Welcome to Wiley’s update on recent developments and what’s next in consumer protection at the Consumer Financial Protection Bureau (CFPB) and Federal Trade Commission (FTC). In this newsletter, we analyze recent regulatory announcements, recap key enforcement actions, and preview upcoming deadlines and events. We also include links to our articles, blogs, and webinars with more analysis in these areas. We understand that keeping on top of the rapidly evolving regulatory landscape is more important than ever for businesses seeking to offer new and ground-breaking technologies.
Second Circuit Rules Against Challenge to OCC’s Proposed Issuance of Federal Charters to Non-Depository Financial Institutions. On June 3, the U.S. Court of Appeals for the Second Circuit vacated the lower court’s decision in Lacewell v. Office of the Comptroller of the Currency. The case involves whether the Office of the Comptroller of the Currency (OCC) can issue federal bank charters to non-depository financial institutions, such as financial technology companies. The opinion concludes that the plaintiff New York Department of Financial Services (DFS) lacks Article III standing because it failed to allege that the OCC’s decision caused it to suffer an actual or imminent injury in fact, and that DFS’s claims are constitutionally unripe for substantially the same reason. The court’s decision reverses a 2019 decision by the U.S. District Court for the Southern District of New York, finding that the OCC exceeded its authority under the National Bank Act in accepting applications for federal bank charters from financial technology companies and ordering that the DFS complaint be dismissed without prejudice.
FTC Submits 2020 Financial Acts Enforcement Report to the CFPB. On June 1, FTC staff submitted the 2020 Financial Acts Enforcement Report to the CFPB on its enforcement and related activities regarding the Truth in Lending Act, Consumer Leasing Act, and Electronic Fund Transfer Act. Among other things, the report highlights the FTC’s enforcement actions related to automobile purchases and financing, payday lending, credit repair and debt relief, and electronic funds transfers. The report also discusses the agency’s relief and policy efforts pertaining to truth in lending, including the release of two staff reports on a study of auto buyers and the car buying and financing process. One of those reports, issued by the Bureau of Consumer Protection staff, concluded that consumers were sometimes unaware of key terms of sales and financing practices in the auto buying process.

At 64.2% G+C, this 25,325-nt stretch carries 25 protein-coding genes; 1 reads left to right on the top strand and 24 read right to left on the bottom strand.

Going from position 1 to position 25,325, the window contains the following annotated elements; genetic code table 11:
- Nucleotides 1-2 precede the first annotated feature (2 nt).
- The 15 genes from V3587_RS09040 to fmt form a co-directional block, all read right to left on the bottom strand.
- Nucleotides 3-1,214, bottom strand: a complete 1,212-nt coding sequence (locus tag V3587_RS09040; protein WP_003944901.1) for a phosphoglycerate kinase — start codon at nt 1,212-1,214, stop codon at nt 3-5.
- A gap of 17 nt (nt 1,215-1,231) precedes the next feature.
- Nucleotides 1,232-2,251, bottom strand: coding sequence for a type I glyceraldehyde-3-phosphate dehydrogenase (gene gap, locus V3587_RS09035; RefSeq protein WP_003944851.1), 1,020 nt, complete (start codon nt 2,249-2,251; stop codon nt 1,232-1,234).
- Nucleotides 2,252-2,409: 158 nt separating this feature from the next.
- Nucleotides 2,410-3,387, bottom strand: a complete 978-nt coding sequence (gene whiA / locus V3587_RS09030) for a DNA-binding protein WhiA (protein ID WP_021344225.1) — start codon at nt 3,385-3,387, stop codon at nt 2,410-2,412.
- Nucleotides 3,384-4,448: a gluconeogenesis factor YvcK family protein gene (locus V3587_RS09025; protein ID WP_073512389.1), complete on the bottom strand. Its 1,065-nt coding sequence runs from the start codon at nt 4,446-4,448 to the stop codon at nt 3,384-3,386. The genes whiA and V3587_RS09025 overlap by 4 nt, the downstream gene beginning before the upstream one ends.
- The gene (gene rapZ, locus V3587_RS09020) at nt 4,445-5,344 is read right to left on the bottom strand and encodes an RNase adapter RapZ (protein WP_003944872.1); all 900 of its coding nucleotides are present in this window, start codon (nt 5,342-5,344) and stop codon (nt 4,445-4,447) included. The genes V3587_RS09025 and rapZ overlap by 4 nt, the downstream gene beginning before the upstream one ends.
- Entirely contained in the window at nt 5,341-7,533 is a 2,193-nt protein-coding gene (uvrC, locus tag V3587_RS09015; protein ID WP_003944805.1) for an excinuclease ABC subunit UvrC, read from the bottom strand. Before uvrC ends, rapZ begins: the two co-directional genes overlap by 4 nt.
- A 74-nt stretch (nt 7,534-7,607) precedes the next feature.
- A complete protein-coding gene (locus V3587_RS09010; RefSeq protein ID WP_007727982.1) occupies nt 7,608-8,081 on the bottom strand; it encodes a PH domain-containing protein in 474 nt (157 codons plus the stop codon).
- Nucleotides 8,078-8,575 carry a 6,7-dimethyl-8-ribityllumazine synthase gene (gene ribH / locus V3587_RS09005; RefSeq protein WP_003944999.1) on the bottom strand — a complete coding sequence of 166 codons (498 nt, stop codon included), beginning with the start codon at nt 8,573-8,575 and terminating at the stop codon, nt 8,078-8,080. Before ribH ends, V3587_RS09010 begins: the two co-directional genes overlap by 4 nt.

FTC Submits FY 2022 Budget Request, Performance Plan and Report to Congress. On May 28, the FTC submitted its annual budget request, and performance plan and report to Congress for fiscal year (FY) 2022. In support of President Biden’s budget plan for the agency, the FTC is requesting $389,800,000, which would represent an increase of $38,800,000 over FY 2021. The FTC’s vote to submit the documents to Congress was 4-0.
CFPB Report Finds That Manufactured Housing Loan Borrowers Have Higher Interest Rates, Risks, and Barriers to Credit. On May 27, the CFPB released a report finding that manufactured housing borrowers face higher interest rates and limited refinancing opportunities. Manufactured housing comprises a small segment – approximately 13% – of the overall U.S. housing market. However, it is one of the most affordable types of housing options available to low-income and rural consumers. The report also found that consumers that do not own the underlying land for manufactured homes are more likely to see their homes depreciate in value, and have fewer options if they fall behind on loan payments. The CFPB report uses new information collected under the Home Mortgage Disclosure Act in 2018.
Significant Enforcement Actions
FTC Approves Final Administrative Consent Orders Against Three Companies That Allegedly Made Deceptive Claims About Fish Oil Supplements. On June 1, the FTC approved final administrative consent orders against BASF SE, its subsidiary, BASF Corp., and DIEM Labs, which the agency claims deceptively marketed two dietary fish oil supplements as clinically proven to reduce liver fat in adults and children with non-alcoholic fatty liver disease. As we noted in our April 12 Newsletter, the companies settled charges with the FTC on April 1. The FTC alleges that the companies marketed the two drugs – Hepaxa and Hepaxa PD – until mid-2020. The final administrative consent orders, which were approved 4-0, note that the companies have agreed to pay a collective $416,000.
CFPB Proposes Settlement with Company for Allegedly Deceptive Deposit and Loan Products. On May 27, the CFPB filed a settlement proposal against Driver Loan, LLC (Driver Loan) in the U.S. District Court for the Southern District of Florida. If entered by the court, the settlement proposal would require Driver Loan to refund approximately $1 million in deposits to consumers and pay a $100,000 civil penalty. As we noted in our November 9, 2020 Newsletter, the CFPB filed a complaint against Driver Loan, alleging that the company misrepresented the risks associated with its short-term, high-interest loan product it offered consumers and the annual percentage rate for extensions of credit in violation of the Consumer Financial Protection Act of 2010 (CFPA).